The Kansas House of Representatives wants to give your tax dollars to well-off families so that they can put their kids in private schools. That's a recipe for underfunded public schools and propping up dodgy educational endeavors.
The House on Wednesday passed a bill to create the Sunflower Education Equity Scholarship Fund. It would give thousands of lucky families about $5,000 per year to spend on private school tuition, tutoring, educational supplies and even school uniforms. The money also could be used for home schooling.
Republicans just don't want you to call it a "voucher" program. The lawmakers who passed the bill know that's a loaded word that isn't too popular with a lot of Kansans. They insist it's a "scholarship fund." (See, it's right there in the name.) And that the money is for "education savings accounts." (Savings means people putting their own money aside, not government spending.)
Whatever you call it, the bill would divert state taxpayer dollars to private schools and home schooling. The Kansas Division of Budget estimates it would cost $152 million per year. That's public money that wouldn't be available to still-underfunded public schools.
No one should expect this to be the end of it, either. In a few years, Republicans will declare it a success and try to expand it to all Kansans in private schools.
When the program is fully implemented, a family of four with household income of $180,000 in today's dollars would be eligible. That might not be the top 1% of earners, but it's hardly poverty.
Most low-income Kansans, even with a few thousand dollars of help, still couldn't afford tuition at a private school. There's a sweet spot in there somewhere, but many of the beneficiaries can afford private school already.
Rural residents should be especially outraged, as they'd end up subsidizing urban students. Most private schools are located in the state's urban areas. Unless a family in a rural community has a nearby private school that aligns with their values, or the wherewithal to home-school their kids, their taxes will go into the Sunflower Fund -- but they'll never benefit from it.
Because the public pays for education, it imposes standards and transparency on public schools. Those schools might not always live up to the public's expectations, but the public then has the power to elect new education leaders and new lawmakers to fix things.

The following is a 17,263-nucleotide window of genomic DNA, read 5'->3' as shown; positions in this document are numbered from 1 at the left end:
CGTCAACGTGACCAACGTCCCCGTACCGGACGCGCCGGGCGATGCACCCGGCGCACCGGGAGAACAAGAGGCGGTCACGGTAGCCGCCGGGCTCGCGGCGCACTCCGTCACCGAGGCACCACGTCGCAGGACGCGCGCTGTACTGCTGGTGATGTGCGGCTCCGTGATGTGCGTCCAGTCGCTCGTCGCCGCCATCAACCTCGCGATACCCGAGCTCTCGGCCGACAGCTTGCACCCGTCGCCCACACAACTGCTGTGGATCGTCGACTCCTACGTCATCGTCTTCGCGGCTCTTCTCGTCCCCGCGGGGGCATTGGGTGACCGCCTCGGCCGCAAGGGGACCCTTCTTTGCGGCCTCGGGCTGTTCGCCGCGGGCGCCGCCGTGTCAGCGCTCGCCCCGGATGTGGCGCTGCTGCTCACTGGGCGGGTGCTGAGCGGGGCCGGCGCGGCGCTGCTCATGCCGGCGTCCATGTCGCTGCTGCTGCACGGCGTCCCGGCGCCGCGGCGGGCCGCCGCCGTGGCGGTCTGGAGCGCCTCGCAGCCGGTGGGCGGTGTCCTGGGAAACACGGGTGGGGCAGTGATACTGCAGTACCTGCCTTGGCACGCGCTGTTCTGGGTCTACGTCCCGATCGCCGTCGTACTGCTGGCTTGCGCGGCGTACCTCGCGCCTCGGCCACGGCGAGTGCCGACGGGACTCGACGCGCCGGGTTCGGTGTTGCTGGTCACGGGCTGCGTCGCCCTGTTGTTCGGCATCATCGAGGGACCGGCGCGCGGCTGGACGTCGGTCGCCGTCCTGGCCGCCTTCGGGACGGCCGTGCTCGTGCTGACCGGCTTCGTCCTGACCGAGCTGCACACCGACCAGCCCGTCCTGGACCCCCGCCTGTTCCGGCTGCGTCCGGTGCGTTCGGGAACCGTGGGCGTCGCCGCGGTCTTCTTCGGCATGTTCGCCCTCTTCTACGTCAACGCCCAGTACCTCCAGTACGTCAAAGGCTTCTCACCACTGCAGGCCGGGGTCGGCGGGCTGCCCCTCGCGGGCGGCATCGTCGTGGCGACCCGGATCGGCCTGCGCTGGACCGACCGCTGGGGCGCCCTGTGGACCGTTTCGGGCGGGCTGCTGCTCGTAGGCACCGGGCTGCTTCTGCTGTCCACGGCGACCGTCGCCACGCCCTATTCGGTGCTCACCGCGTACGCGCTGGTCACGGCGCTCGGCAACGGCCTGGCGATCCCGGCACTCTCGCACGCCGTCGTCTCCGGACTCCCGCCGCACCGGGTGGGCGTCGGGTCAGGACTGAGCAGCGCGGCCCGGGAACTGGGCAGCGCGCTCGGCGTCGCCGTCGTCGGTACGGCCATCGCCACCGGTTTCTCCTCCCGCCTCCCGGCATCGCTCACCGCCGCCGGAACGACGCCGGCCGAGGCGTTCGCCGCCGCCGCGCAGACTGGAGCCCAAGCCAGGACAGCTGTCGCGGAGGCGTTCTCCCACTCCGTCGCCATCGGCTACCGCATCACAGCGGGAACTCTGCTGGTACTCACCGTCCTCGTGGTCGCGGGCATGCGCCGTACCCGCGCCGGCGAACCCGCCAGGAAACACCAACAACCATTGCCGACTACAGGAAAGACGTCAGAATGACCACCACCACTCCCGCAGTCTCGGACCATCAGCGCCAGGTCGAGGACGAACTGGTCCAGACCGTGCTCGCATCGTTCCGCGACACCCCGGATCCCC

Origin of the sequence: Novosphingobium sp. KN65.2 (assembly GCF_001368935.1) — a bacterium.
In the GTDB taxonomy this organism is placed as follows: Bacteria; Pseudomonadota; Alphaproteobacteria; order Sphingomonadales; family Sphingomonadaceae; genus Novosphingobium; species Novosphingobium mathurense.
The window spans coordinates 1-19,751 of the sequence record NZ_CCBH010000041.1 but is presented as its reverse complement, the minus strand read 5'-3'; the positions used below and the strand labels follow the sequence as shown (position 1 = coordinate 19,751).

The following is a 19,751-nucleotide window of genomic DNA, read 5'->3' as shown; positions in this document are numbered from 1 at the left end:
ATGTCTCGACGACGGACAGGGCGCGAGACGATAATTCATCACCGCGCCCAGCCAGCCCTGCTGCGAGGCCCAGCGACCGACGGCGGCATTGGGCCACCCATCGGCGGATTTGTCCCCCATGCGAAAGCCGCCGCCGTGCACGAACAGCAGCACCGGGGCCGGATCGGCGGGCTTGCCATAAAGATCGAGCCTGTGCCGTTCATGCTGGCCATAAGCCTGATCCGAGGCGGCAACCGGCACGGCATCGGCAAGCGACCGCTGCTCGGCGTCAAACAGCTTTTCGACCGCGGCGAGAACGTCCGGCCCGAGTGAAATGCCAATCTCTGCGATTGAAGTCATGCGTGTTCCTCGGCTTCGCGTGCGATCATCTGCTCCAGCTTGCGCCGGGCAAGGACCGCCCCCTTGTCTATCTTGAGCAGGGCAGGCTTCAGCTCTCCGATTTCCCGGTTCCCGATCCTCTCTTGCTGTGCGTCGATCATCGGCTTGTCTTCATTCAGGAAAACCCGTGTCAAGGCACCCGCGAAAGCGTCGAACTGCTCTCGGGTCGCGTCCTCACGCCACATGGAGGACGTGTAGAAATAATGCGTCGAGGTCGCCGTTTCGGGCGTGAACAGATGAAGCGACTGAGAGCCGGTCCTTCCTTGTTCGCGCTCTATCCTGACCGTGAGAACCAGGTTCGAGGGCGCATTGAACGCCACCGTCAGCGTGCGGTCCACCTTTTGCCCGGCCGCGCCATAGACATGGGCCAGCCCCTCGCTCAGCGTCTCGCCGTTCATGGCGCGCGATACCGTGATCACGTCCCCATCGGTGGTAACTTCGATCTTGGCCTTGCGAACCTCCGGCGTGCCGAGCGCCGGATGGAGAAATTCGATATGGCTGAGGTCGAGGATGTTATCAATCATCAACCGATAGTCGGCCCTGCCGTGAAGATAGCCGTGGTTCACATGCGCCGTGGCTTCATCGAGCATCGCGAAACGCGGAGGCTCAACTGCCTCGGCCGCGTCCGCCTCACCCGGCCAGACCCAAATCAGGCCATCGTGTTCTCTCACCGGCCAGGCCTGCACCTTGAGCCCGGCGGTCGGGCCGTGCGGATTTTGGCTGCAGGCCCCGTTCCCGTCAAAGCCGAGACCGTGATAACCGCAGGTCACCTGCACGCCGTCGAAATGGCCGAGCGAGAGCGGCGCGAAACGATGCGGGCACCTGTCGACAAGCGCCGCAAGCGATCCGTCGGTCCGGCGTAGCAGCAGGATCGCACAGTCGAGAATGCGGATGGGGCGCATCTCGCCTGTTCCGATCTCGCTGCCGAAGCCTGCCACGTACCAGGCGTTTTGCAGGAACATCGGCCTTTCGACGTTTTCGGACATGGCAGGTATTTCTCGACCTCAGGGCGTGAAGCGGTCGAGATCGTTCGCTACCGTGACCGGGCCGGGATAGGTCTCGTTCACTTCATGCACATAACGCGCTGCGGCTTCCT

Private schools and home schools aren't held to the same standards. Kansans would have no assurance that their tax dollars are going to good use. Indeed, unaccountable private schools can go far off the rails.
Consider, for example, the case of a home schooling network in Ohio that recently received national attention. Parents in the group taught their children lessons grounded in Nazi ideology. They based writing exercises on quotes by Adolf Hitler, lionized Confederate generals and denigrated Martin Luther King Jr as a "deceitful, dishonest, riot-inducing negro."
Closer to home, residents of Kansas City recently witnessed another risk with private schools: Bigotry can leave a school and families unexpectedly in the lurch. Such was the case with Urban Christian Academy. It might have had internal challenges, but it's closing basically because its backers couldn't stomach support for the LGBTQ community.
On Wednesday, the bill passed the House with a close 64-61 vote. Only one Democrat -- Kansas City, Kansas, freshman state Rep. Marvin Robinson -- voted for it. Notably, 64 votes is not enough to overcome a gubernatorial veto if it comes to that, and it should come to that if the bill passes the state Senate and winds up on Gov. Laura Kelly's desk.
Republicans put some sugar in the bill to entice Kelly. There's money for special education, which is one of the governor's priorities, as well as a gimmick to let schools with declining enrollment hold onto more funding based on past years' enrollment. It also would mandate raises for teachers, though it provides no money to pay for them. Those ideas deserve their own up-or-down votes.
If Republicans don't want to fund special education to the level it needs to be funded, that's on them. They shouldn't use the issue to try to buy the governor's support for an awful voucher -- er, scholarship fund -- program. Public funds belong in accountable public schools, not subsidizing unaccountable private schools.
-- Kansas City Star, March 16